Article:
Most cities in Japan can boast exquisite and marvelous food, and many of them are rightly vaunted for it. Hiroshima, for all its international fame, is not one of them, and this is somewhat unfair in our opinion. Hiroshima cuisine is diverse and exciting and, most importantly, it is delicious.
Perhaps the best-known food of Hiroshima is its style of okonomiyaki. Of course, okonomiyaki – sometimes described as Japanse pizza or Japanese omelet – is most readily connected with Osaka, but many people cite the Hiroshima style, sometimes known as Hiro-yaki, as the most popular. The dish is cooked on a griddle and contains masses of cabbage, bacon and soba noodles sandwiched between layers of fried batter. Various toppings include mayonnaise, cheese, okonomiyaki sauce, eggs, and dried bonito flakes. A great place to find it is in Hiroshima’s Okonomimura – okonomiyaki village – where there are four floors of equally great restaurants from which to choose.
With a history reaching back to the 16th century, Hiroshima prefecture’s oyster farming is responsible for 60-70% of Japan’s haul, so it is no surprise that ‘kaki’ is so popular here. Oysters fished in Hiroshima are large and plump, and are sold internationally as well as all across Japan with the springtime seeing large oyster festivals held in Tokyo and Nagoya. While in the west we expect our oyster to come raw, preferably on the half-shell and served with champagne, the Japanese take a far more prosaic, though extensive, attitude to the shellfish. Kaki-fry (deep fried) and kaki-don (baked and served on a bowl of rice) are the most likely way to find them served.
If anyone was to ask you if you ‘like Hiroshima men’, they would probably be talking about Tsukemen. Possibly best described as ‘ramen’s strange cousin’ Tsukemen’s noodles are served cold in a dish separate from the broth with the intention of dipping before eating. The broth itself is served on an increasingly spicy scale chosen by the customer from one to five and so, if you take too many noodles at one time, the flavor can become a little overpowering. Dipping just two or three noodles in one go is advisable. Other ingredients include pork, eggs, cucumber, and cabbage among others.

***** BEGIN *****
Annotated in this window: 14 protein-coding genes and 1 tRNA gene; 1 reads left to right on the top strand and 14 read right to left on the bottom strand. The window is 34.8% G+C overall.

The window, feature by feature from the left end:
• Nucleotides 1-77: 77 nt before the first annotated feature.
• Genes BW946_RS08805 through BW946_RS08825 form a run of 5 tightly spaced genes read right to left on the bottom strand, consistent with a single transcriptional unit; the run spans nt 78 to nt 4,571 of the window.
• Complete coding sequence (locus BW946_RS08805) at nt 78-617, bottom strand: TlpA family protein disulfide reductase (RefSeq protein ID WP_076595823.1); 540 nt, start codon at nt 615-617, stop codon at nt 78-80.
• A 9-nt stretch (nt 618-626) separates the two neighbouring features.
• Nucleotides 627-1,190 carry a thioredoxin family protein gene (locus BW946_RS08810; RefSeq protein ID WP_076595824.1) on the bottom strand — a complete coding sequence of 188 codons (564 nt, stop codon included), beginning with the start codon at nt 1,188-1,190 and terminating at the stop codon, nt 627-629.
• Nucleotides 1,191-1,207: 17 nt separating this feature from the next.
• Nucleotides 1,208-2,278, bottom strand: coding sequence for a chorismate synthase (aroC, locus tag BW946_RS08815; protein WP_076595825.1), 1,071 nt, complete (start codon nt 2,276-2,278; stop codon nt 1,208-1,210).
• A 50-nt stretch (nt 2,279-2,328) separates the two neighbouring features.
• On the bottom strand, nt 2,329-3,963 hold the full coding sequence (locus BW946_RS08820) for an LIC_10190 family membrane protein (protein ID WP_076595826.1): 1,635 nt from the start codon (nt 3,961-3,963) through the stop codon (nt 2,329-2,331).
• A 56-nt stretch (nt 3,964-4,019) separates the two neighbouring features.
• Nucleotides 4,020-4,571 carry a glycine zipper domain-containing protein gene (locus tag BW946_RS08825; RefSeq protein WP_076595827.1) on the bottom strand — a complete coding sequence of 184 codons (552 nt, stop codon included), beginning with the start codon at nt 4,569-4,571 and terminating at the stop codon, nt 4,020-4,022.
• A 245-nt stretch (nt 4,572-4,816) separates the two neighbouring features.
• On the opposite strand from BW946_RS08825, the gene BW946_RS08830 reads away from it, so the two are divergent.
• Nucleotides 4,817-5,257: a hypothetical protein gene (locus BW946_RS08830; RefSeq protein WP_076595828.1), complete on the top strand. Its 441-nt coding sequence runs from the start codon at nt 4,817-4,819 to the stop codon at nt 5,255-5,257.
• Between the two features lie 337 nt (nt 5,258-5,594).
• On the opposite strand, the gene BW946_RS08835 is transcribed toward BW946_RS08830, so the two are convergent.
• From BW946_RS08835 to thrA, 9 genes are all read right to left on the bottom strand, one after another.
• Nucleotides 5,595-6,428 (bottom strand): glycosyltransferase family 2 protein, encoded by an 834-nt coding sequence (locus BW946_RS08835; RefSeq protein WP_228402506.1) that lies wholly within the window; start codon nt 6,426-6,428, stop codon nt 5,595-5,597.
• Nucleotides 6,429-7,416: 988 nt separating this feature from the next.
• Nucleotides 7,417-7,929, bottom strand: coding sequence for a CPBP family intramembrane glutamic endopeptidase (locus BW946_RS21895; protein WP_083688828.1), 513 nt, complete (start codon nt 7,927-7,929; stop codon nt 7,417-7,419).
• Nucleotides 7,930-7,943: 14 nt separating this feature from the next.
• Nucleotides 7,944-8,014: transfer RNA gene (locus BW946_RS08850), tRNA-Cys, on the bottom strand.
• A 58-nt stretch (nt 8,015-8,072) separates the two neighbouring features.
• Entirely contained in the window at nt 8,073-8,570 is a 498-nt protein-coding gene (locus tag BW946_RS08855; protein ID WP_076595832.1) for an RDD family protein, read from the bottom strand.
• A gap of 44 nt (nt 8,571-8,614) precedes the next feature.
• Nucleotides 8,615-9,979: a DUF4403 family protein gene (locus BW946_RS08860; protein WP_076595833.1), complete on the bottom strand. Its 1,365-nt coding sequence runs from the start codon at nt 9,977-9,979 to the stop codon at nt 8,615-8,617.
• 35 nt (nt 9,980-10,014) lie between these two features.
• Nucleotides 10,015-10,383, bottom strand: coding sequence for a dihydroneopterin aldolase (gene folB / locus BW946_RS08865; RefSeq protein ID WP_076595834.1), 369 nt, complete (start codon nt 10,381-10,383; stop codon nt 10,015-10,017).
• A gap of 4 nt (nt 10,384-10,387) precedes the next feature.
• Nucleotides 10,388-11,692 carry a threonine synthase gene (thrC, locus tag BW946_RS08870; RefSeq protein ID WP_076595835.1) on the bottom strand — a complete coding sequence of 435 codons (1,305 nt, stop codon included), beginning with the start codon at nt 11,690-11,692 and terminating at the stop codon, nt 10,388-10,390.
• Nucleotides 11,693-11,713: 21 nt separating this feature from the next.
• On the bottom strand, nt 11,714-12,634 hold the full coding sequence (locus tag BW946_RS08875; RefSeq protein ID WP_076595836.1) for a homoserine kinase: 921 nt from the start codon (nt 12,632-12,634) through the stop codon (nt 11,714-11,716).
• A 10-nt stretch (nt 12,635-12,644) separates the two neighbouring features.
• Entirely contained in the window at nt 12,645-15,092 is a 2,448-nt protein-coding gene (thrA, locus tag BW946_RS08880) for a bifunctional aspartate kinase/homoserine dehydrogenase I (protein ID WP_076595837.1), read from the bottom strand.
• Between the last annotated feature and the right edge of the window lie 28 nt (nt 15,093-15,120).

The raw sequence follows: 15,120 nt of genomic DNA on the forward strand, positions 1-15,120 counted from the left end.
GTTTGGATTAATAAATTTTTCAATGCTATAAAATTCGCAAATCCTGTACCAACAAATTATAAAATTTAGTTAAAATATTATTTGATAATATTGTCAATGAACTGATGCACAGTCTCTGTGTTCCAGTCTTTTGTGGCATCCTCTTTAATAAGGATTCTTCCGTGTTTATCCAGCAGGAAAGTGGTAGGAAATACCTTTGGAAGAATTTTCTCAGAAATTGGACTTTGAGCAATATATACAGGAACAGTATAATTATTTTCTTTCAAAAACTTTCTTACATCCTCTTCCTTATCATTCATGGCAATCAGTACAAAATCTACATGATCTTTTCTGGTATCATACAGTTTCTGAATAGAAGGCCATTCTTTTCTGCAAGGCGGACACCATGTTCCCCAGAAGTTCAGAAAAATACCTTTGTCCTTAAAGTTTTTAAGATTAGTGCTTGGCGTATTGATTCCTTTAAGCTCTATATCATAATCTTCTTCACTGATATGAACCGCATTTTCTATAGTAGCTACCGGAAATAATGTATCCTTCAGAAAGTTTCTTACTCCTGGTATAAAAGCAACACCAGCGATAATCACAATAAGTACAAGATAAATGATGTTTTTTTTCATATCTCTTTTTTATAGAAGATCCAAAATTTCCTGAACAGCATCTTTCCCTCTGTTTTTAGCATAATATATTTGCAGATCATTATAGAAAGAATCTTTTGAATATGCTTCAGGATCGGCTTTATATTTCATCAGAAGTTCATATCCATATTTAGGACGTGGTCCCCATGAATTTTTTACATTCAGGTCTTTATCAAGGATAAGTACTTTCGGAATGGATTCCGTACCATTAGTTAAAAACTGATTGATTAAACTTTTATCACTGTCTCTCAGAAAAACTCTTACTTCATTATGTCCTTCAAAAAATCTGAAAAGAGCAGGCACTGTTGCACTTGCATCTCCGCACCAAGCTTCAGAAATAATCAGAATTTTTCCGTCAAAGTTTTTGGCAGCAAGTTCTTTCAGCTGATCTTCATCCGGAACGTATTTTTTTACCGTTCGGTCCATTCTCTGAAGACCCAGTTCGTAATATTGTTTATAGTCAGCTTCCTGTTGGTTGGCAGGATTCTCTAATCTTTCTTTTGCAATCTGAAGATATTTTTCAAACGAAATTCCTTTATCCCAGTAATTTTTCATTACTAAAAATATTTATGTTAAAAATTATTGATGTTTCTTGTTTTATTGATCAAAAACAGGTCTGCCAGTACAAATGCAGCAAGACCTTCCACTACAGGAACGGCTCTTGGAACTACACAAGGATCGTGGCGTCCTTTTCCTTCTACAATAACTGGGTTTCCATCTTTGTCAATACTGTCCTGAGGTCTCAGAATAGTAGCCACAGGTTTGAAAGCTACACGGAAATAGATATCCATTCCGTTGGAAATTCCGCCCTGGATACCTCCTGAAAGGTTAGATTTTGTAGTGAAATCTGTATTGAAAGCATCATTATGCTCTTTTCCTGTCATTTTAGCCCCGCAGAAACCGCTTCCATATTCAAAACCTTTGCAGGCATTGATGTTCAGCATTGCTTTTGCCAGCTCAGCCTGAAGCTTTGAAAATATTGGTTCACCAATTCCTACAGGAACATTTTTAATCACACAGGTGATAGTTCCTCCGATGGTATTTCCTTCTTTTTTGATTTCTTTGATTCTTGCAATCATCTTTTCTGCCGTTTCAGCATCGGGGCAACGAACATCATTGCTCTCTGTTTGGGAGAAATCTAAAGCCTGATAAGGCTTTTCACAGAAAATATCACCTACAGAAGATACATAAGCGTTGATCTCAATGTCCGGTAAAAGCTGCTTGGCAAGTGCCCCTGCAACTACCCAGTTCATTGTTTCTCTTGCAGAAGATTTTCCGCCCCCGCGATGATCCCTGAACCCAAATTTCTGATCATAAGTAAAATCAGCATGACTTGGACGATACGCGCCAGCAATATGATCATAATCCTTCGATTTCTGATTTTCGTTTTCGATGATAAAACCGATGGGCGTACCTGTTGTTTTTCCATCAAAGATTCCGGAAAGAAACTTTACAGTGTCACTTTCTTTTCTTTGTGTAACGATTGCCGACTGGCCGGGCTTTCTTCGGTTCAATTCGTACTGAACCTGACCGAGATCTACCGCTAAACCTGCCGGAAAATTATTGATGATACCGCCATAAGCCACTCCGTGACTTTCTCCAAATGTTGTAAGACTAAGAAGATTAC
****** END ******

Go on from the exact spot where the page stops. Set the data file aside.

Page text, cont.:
If noodles are your thing, it is worth a trip out to Onomichi in Hiroshima Prefecture which among other things is famed for its Onomichi Ramen. Very similar to the soy sauce, or ‘shoyu’, ramen that you can find elsewhere in the country, there are perhaps two things that set the Onomichi style apart: one is the extra helpings of glutenous fat known as ‘seabura’ that, while sounding a little on the unappetizing side, actually enhance the flavor dramatically more than you will find with most shoyu ramen. The other is the heat at which it is served, in that it is scalding. Don’t be taken in by the little steam coming from your soup; this just means that the heavy layer of oil (thanks to the seabura) is retaining the heat. Proceed with caution.
Branching out from Onomichi are the islands of the Seto Inland Sea and, apart from the abundance of citrus fruit, this means primarily one thing: seafood. The Seto Inland Sea is one of the most productive seas in Japan supplying seafood specialties to the area including grilled eel for Miyajimaguchi, octopus for Mihara, and a shark called ‘wani’ for northern Hiroshima.
If anyone you know has visited Itsukushima shrine on the Hiroshima island of Miyajima, there is a good chance that they will have given you a souvenir of momiji manju. Manju, a cake made of a boiled dough pastry, are found all over Japan and are usually filled with red bean paste or flavored with Japanese green tea. The momiji manju of Miyajima are different in that, as their name suggests, they are not only shaped like a maple leaf, but have some of the flavor too. Created in the early 1900s to celebrate a local maple leaf viewing spot, they now come in many flavours including chocolate, cheese and custard.
Oyster image by: Jason Gatewood